“Hey Uncle Mark,” I said.
“Hello Snag,” he said, his attention focused on threading a reel-to-reel tape, part of the music collection I envied even if our tastes didn’t exactly overlap. “How’ve you been?”
“Fine,” I replied. “Looking forward to finishing high school next May.”
“Where’s your mother?” he asked, looking around for his sister-in-law. Along with the rest of our family, we had just arrived from Minneapolis for one of our visits.
“She and Aunt Blanche are in the kitchen bossing each other around,” I said. He snickered.
“So, what are your plans once you get to college?” he asked.
“Not sure,” I said. “I haven’t really thought about it.”
He raised his eyebrows at a concept he hadn’t been familiar with for quite some time, if ever. “You haven’t really thought about it?”
“Um, no, not really,” I said. Now I was looking around for my mother.
“What have you been doing instead of thinking about it?”
“Reading?” I suggested.
“Reading. What have you been reading?”
Mostly old issues of National Lampoon, but I wasn’t going to admit that. Fortunately, my mother walked in and interrupted us.
“How are you, Mark?” she asked.
“I’m fine,” he said. “I was talking with Snag. He said he’s been reading.”
My mother looked at me. “That’s what he said, did he?”
Thanks Mom, throw me under the bus. “I have been reading,” I said. “Philosophy.”
“Philosophy,” said Mark. “That’s an excellent way to spend your time. And what philosophers have you been reading.”
“I like the existentialists,” I said.
“Of course you do,” he replied. “You’re 17 years old. Which ones?”
“Camus. Kafka, Kierkegaard.”
I must have come close to correctly classifying them and pronouncing their names, because he nodded.
“What do you like about them?” he asked.
For God’s sake, I thought. Why did I open my big mouth?
“There’s no meaning?” I guessed.
“What does that mean?” he asked.
Why am I here? I thought. I could be home playing foosball and trying to talk to girls.
I blurted out, “It’s like Kierkegaard said – ‘I feel as a chessman must when the opponent says of it, “that piece cannot be moved.”’
He looked at me, impressed, in a sad way, as though I was a dog that had somehow memorized a Zen koan.
“What else have you been reading?” he asked.
Relieved to be leaving the existentialists behind, I offered, “I’ve been reading a bunch of stuff by this woman philosopher I like.”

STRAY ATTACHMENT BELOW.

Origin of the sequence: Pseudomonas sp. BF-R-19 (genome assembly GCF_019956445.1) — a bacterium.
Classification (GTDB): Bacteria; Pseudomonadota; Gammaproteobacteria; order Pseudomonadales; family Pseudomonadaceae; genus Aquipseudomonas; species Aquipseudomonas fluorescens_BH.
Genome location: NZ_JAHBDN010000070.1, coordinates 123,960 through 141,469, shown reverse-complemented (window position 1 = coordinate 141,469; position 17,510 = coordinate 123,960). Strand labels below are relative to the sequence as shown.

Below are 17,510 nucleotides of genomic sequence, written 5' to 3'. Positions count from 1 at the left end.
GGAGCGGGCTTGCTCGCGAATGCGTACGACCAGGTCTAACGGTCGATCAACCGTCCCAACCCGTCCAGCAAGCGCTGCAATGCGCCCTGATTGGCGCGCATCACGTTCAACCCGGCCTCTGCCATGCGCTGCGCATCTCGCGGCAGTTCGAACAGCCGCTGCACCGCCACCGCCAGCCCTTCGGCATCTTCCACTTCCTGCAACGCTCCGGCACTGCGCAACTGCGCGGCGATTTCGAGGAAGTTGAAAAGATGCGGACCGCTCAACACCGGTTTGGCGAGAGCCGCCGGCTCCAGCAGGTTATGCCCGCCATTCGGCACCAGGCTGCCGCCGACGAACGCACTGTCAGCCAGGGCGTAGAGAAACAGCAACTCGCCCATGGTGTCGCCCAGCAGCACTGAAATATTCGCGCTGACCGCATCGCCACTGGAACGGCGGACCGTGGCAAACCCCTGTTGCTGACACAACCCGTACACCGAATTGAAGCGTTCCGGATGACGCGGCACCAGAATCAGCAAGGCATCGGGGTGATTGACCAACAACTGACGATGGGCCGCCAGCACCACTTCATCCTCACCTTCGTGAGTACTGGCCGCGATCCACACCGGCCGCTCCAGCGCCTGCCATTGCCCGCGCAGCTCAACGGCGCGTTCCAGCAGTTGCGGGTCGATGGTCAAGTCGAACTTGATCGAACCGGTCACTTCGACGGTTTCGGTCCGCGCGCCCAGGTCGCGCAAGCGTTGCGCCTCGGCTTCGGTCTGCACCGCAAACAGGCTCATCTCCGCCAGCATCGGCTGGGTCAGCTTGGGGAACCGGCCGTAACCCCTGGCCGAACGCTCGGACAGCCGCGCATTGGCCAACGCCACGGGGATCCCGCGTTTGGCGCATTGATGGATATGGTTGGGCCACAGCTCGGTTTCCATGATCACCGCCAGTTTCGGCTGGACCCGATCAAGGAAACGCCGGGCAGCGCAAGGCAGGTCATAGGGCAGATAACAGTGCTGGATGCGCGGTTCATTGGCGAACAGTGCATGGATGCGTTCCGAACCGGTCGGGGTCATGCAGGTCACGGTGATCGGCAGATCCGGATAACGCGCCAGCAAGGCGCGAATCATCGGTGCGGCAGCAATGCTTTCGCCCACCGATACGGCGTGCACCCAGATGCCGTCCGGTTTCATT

“Ayn Rand,” I said.
He flinched, visibly. “Who?” he asked.
“Ayn Rand,” I repeated. “She’s got some really interesting ideas.”
“That’s true enough,” he said. “If you can call them ‘ideas.’”
I’d just finished Atlas Shrugged, and like many a young man before me, was besotted. “Don’t you think she makes some good points about people taking responsibility for themselves?”
“But when she talks about the fact that A is A, you have to admit that makes a lot of sense.”
“No,” he said. “No, I don’t. Because it doesn’t.” He glanced at my mother. “Do you approve of this?”
“As if that would make a difference?” she asked, reasonably enough. She and I had already had this argument. Several times.
He turned back to me.
“Do you remember when I taught you to play 52 Card Pickup?”
“Yes,” I said. Who could forget? I’d been 6 years old. He’d asked me to play, I’d said yes, he thrown a deck of cards in the air and told me to pick them up. I cried and he got scolded by my mother and his wife. It was a safe bet neither of us had ever completely recovered.
“I was trying to teach you to not be gullible,” he said.
“After all these years, that's your best excuse?” asked my mother. He ignored her.
“Now you’re letting a crackpot play 52 Card Pickup with your moral philosophy,” he said.
I stared at him like a dog who had forgotten its koan.
He shook his head in exasperation and walked out of the room. He returned a few minutes later with his book, Generalization in Ethics.
“Here,” he said, handing it to me. “Read it and then we’ll have this conversation.”
In the years since, I did read it, mostly in bits and pieces. We talked about it a few times, but never in depth. There were always other people around or dinner was being served or my own kids were interrupting us. I didn’t, and don’t, understand everything he wrote or everything he thought or everything he taught. I do understand that he made me smarter, and that he did the same for others, and that he made the world a better place. I'll miss him.